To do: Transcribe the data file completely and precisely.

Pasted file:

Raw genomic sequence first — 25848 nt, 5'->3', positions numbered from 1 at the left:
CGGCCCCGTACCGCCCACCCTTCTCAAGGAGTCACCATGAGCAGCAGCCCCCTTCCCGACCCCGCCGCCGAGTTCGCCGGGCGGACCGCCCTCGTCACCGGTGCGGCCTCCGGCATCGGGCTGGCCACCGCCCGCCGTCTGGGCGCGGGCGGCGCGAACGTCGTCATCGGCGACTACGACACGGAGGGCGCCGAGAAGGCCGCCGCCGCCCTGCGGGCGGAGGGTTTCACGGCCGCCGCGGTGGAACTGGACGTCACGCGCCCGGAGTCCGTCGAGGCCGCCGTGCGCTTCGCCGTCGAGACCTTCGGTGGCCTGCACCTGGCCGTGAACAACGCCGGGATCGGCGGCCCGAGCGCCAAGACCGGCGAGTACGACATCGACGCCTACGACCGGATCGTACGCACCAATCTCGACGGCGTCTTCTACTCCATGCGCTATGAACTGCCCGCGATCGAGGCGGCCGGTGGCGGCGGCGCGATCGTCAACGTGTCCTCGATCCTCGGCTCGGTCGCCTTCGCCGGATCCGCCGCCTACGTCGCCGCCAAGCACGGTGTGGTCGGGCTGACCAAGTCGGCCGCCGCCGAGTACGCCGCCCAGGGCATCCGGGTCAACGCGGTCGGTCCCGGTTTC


Raw genomic sequence first — 25848 nt, 5'->3', positions numbered from 1 at the left:
CGGCCCCGTACCGCCCACCCTTCTCAAGGAGTCACCATGAGCAGCAGCCCCCTTCCCGACCCCGCCGCCGAGTTCGCCGGGCGGACCGCCCTCGTCACCGGTGCGGCCTCCGGCATCGGGCTGGCCACCGCCCGCCGTCTGGGCGCGGGCGGCGCGAACGTCGTCATCGGCGACTACGACACGGAGGGCGCCGAGAAGGCCGCCGCCGCCCTGCGGGCGGAGGGTTTCACGGCCGCCGCGGTGGAACTGGACGTCACGCGCCCGGAGTCCGTCGAGGCCGCCGTGCGCTTCGCCGTCGAGACCTTCGGTGGCCTGCACCTGGCCGTGAACAACGCCGGGATCGGCGGCCCGAGCGCCAAGACCGGCGAGTACGACATCGACGCCTACGACCGGATCGTACGCACCAATCTCGACGGCGTCTTCTACTCCATGCGCTATGAACTGCCCGCGATCGAGGCGGCCGGTGGCGGCGGCGCGATCGTCAACGTGTCCTCGATCCTCGGCTCGGTCGCCTTCGCCGGATCCGCCGCCTACGTCGCCGCCAAGCACGGTGTGGTCGGGCTGACCAAGTCGGCCGCCGCCGAGTACGCCGCCCAGGGCATCCGGGTCAACGCGGTCGGTCCCGGTTTC